New Orleans Arsenic Advisory
Information on arsenic hotspots and precautions for residents.
NRDC soil testing in 116 locations around New Orleans in March 2007 revealed that six schools, two playgrounds, and four residential areas had more than 12 milligrams per kilogram of arsenic in the soil, a level that exceeds the cleanup guidelines recommended by the Louisiana Department of Environmental Quality.
More widespread sampling is needed to determine the full extent of the problem, and individual assessments of each site are necessary to determine the level of health risk.
The following schools and playgrounds exceed the 12 mg/kg cleanup guideline.
|McDonogh Elementary School (#42)||Mid-City||34.4 mg/kg|
|Dibert Elementary School||Mid-City||22.8 mg/kg|
|Drew Elementary School||St. Claude||20.3 mg/kg|
|Schabel Playspot||Gentilly||19.3 mg/kg|
|Alexander Milne Playground||Gentilly||18 mg/kg|
|Craig Elementary School||Mid-City||16.1 mg/kg|
|McMain Magnet Secondary School||Uptown/Carrollton||12.6 mg/kg|
|Medard H. Nelson Elementary School||Uptown/Carrollton||12.4 mg/kg|
Arsenic Cleanup Measures
If you are interested in organizing a cleanup on your block or at your child's school, contact the Deep South Center for Environmental Justice, a group that is providing training for residents in safe cleanup techniques. Arsenic cleanup measures include removing the first 6 inches of topsoil, safely disposing of the contaminated soil, and then replacing it with 6 inches of fresh topsoil. For an average-size single-family home, the cost of completing the remediation, including soil hazardous material disposal fees and equipment rental, is between $3,500 and $5,000.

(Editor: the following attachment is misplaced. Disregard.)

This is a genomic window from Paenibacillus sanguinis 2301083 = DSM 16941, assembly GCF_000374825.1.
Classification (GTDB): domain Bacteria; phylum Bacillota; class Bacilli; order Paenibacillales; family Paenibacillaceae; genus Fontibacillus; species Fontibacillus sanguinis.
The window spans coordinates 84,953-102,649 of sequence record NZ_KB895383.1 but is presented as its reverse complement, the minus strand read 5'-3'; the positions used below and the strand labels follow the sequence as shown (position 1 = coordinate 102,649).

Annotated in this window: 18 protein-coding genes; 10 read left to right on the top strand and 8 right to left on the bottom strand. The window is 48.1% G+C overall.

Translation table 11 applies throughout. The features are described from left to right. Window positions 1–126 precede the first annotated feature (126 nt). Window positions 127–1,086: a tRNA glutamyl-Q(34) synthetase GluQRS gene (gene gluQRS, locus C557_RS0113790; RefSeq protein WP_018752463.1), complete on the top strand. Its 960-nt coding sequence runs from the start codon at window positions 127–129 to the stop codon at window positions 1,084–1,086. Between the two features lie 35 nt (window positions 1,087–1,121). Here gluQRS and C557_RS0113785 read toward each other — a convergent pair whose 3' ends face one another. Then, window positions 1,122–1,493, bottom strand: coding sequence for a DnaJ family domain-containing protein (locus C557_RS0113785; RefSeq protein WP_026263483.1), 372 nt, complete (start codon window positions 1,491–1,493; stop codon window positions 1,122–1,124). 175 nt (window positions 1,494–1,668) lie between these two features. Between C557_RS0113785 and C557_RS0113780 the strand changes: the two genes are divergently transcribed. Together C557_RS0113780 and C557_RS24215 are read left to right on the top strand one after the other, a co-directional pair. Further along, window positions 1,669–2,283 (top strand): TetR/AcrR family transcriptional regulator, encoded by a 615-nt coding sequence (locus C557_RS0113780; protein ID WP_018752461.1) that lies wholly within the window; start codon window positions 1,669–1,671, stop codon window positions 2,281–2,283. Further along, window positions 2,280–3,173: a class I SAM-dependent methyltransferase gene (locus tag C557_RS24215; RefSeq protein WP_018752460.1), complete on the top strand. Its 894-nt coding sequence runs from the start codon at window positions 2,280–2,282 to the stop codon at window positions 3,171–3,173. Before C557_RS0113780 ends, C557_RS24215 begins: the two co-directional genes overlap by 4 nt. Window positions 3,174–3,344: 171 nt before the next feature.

In the meantime, residents can take the following immediate precautions:
- Do not let small children play in areas where there are patches of bare soil.
- Make sure children wash their hands immediately after playing outside and before eating.
- Take off shoes before entering homes or FEMA trailers to avoid tracking soil inside.
- Avoid planting fruit or vegetable gardens until soil is tested or replaced.
- Wear heavy-duty work gloves if you're working in a contaminated area and will come into contact with soil or dust -- and wash afterwards.
- Avoid sweeping up dust outside your house - it can fly into the air and be inhaled more easily. Wet down the dust first, and then either wash it away or sweep it when it's wet.
last revised 8.24.07
Get Updates and Alerts
NRDC Gets Top Ratings from the Charity Watchdogs
- Charity Navigator awards NRDC its 4-star top rating.
- Worth magazine named NRDC one of America's 100 best charities.
- NRDC meets the highest standards of the Wise Giving Alliance of the Better Business Bureau.
- Lawsuit compels EPA to respond to petition on monarch butterfly crisis
- posted by Sylvia Fallon, 5/4/15
- China Environmental News Alert - May 4, 2015
- posted by NRDC China Team, 5/4/15
- What's on Your Plate Affects the Planet
- posted by Peter Lehner, 4/27/15